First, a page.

“So many artists approach an audience with fear or trepidation,” remarks Suggs. “I try to think of them as people who want to be friends with me. I go out there and open my heart and let them know who I am and let us all become friends with each other.

Suggs is looking forward to making lots of new acquaintances at this year’s festival. On Friday May 27, he will give a workshop on “Instant Songwriting” and then perform on the Will McLean stage.

Suggs describes McLean as one of the most prolific Florida folk singer-songwriters of the early 20th century. He is known for his tracks on the great hurricane of 1933 as well as Tate’s Hell, which refers to the forest north of Carrabelle where a hunter named Tate disappeared for three days.

Del Suggs, left, performs at the 1998 Florida Folk Festival.

A lesson in Florida history

Suggs says the Folk Festival is one of the best places to learn about Florida history and the tales that make it one of the most unforgettable places in the country.

It encourages the recent influx of new Florida residents to enjoy the festival’s wide-ranging music, dance, and food. On Saturday, May 28, Suggs will share the River Gazebo stage with friend and musician Grant Livingston and swap songs about the state’s rich history.

“When you go to the Folk Festival, you can hear the music from all the different folk communities that have come to Florida,” Suggs says. “There’s Greek music, Haitian music, Appalachian music, Bluegrass, and contemporary Florida folksongs. I tend to think of Florida culture as a salad bowl, where different cultures maintain their own traditions while they’re here and share them with us.

Del Suggs at the Florida Folk Festival in 1986.

As the nation’s oldest state-run folk festival, Suggs is grateful to be able to celebrate 70 years of sharing these traditions with strong programming.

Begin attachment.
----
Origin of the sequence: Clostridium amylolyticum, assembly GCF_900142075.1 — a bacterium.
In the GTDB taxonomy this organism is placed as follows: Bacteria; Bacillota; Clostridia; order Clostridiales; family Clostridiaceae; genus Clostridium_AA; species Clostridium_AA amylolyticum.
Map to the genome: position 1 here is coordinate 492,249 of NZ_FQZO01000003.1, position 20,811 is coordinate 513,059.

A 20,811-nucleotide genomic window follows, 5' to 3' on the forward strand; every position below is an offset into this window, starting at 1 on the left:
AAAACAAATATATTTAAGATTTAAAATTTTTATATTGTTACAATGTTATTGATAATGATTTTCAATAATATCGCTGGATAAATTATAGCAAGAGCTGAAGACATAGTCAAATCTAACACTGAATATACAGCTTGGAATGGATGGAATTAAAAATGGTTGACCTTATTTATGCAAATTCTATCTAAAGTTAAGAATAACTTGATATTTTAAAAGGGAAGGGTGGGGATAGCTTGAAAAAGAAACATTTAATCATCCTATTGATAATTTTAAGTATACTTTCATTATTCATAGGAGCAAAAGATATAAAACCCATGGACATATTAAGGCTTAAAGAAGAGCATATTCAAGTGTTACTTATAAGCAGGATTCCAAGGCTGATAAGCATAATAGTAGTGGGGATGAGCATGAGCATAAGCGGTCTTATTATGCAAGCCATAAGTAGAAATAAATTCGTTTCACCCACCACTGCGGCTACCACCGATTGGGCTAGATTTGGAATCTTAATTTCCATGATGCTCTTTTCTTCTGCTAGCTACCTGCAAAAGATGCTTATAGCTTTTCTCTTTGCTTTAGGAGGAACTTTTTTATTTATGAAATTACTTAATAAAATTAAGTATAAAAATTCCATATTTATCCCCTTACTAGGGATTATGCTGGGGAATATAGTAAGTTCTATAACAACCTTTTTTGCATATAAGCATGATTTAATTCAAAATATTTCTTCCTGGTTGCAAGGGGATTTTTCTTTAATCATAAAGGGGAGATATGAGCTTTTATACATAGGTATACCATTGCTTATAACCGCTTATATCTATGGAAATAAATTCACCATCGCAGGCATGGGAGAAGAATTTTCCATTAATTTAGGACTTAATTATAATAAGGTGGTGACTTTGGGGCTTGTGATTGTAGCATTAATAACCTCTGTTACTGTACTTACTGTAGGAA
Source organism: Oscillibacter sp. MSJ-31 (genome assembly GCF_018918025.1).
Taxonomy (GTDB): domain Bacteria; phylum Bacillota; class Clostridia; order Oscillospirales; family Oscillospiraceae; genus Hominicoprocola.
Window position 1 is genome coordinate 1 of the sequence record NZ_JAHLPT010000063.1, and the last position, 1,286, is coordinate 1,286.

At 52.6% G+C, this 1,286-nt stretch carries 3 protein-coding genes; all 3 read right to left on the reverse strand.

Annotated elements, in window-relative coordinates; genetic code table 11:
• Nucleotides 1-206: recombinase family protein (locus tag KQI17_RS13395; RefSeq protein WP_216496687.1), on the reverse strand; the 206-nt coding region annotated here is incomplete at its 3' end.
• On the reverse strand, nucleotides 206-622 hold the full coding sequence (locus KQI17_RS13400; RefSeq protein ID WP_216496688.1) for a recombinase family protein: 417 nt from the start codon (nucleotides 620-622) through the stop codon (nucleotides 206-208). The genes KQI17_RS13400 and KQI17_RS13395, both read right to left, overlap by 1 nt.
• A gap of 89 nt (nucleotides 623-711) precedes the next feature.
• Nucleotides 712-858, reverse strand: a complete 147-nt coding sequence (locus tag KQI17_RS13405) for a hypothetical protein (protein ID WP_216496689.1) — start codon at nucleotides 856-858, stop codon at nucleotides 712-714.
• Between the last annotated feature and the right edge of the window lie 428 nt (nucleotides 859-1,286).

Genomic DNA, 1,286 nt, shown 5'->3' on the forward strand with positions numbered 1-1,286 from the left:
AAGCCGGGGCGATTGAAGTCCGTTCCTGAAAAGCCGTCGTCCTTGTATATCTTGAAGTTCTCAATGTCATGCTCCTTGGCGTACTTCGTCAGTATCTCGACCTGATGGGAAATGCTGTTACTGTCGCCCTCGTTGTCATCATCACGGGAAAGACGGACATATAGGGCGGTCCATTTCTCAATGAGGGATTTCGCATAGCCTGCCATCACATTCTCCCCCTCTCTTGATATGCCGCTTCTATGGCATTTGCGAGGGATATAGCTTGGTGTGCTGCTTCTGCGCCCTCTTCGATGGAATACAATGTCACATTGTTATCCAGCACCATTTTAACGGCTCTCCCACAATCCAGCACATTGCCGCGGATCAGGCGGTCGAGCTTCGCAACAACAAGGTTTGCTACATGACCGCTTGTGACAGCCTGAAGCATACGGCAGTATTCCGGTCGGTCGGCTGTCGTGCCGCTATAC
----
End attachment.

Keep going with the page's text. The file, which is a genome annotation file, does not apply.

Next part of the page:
Headliners include Tarpon Springs native Bertie Higgins, who will perform at the festival for the first time, The Lee Boys, who have been inducted into the Florida Hall of Fame, and John McEuen of the legendary Nitty Gritty Dirt Band. With the Suwannee River behind him, Suggs is ready to greet and enchant audiences with his own Florida story.

“One songwriter said all songs are love songs, whatever they’re about,” Suggs explains.

“I’ve always been teased that I write love songs about boats and the beach rather than other people. I write love songs about where we live and what we do , and that’s part of saltwater music. I love telling stories about the struggles, the tragedies, the adventures, and the recovery that we all have here.

If you are going to

What: Florida Folk Festival

When: May 27-29

Or: Stephen Foster Folk Culture Center State Park, 11016 Lillian Saunders Drive, White Springs, Florida

Cost: Advance tickets $50 weekend (3 days) $25 per day; Admission tickets $60 weekend (3 days) $35 per day; children 6-16 years old are charged $5 for the weekend and children under 6 years old are free

Contact: For more information, call 386-397-7009 or visit floridafolkfestival.com

Amanda Sieradzki is a feature writer for the Council for Culture and the Arts. COCA is the Capital Region’s umbrella agency for arts and culture (www.tallahasseearts.org).